Finding little planets

Artist's rendition of Gliese 876d if it is a solid super-Earth. Credit: Trent Schindler, National Science Foundation.

Artist’s rendition of Gliese 876d, the first super-Earth to be discovered, if it is a solid planet. Credit: Trent Schindler, National Science Foundation.

The easiest planets to find are the biggest ones. The larger a planet is, the larger the effect on its parent star, which is what we can see. It’s also easiest to spot planets close to their stars, since they move faster there. This is why most of the earliest exoplanets discovered were hot jupiters.

But more sensitive instruments have allowed us to find smaller and smaller planets by spotting ever-tinier changes in the light from their stars. We now know that hot jupiters are not very common, although many of the smaller planets are still pretty hot.

By small, I don’t mean really small planets, like Mars and Mercury. Almost all of the planets we’ve found are still bigger than Earth, though often not by much. The next larger planet than Earth in our Solar System is Uranus, which is 14.5 times Earth’s mass, but Neptune is slightly smaller in diameter and has a more serious-sounding name, so astronomers like to call the warmest exoplanets that are Neptune-sized “hot neptunes“.

The first hot neptune to be discovered was Mu Arae c in 2004. It’s a little smaller than Neptune at about 11 times Earth’s mass, and it’s hotter than Mercury, but like Neptune, it’s expected to be gaseous. (We don’t know for sure because we don’t know how big across it is, but what we know about planet formation tells us that Mu Arae c is probably a gas giant.)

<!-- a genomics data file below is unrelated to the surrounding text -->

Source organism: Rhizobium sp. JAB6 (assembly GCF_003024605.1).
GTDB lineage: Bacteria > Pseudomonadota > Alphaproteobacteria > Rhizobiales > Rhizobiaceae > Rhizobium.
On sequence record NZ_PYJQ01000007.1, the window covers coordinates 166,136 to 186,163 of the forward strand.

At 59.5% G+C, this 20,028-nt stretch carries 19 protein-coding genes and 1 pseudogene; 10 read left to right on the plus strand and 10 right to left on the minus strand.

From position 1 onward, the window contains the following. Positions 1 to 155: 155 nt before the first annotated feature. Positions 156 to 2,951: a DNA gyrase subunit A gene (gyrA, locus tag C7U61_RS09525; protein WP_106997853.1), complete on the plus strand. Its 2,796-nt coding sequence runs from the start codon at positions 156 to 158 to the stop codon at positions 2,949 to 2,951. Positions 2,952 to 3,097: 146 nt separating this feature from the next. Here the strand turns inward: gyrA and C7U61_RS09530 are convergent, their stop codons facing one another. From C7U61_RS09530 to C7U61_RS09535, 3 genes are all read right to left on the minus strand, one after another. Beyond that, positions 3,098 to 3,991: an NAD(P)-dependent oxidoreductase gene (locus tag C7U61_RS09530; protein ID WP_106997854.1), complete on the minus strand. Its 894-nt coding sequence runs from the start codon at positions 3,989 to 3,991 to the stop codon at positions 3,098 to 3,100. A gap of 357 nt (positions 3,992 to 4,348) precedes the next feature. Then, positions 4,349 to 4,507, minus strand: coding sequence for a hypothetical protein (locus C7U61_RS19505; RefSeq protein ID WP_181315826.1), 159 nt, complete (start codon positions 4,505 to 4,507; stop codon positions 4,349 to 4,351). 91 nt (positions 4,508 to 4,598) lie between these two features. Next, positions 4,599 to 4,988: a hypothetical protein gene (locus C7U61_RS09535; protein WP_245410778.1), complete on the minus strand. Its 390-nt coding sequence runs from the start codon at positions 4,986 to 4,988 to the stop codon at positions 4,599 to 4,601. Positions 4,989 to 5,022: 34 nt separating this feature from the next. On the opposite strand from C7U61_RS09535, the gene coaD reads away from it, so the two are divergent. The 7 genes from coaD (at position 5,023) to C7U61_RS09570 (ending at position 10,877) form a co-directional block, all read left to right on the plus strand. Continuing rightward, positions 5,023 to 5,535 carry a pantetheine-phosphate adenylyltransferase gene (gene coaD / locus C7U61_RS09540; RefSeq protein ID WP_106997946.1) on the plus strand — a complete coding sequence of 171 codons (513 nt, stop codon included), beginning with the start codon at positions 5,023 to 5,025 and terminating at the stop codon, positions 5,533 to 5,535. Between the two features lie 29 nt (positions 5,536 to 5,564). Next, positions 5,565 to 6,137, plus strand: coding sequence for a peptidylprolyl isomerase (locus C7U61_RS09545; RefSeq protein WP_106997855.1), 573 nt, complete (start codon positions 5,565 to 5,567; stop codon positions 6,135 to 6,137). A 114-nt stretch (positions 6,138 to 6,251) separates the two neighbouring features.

But the hot neptunes were just an opening act for a weird new class of planets that has been getting a lot of attention lately: the super-Earths. The “Earths” part doesn’t mean that they’re Earth-like, but just that they are solid, like Earth. The “super” part means that they’re bigger than Earth, but in-between Earth and Neptune, like in the example below.

Size comparison of Earth, Neptune, and the super-earth CoRoT-7b. Credit: Aldaron (Wikipedia).

Size comparison of Earth, Neptune, and the super-Earth CoRoT-7b. Credit: Aldaron (Wikipedia).

Nothing like that exists in our Solar System, and we still don’t know much about the super-Earths. We only know the diameters of a few of them, from things like the Kepler spacecraft, and we don’t really know what they’re made of. Some of them are definitely rocky, like Earth, and some of them are definitely gaseous “mini-neptunes”, but some of them are in the middle, where it’s not so clear. They could be rocky or gaseous, or even made of water–more on that later.

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About Alex R. Howe

I'm a full-time astrophysicist and a part-time science fiction writer.
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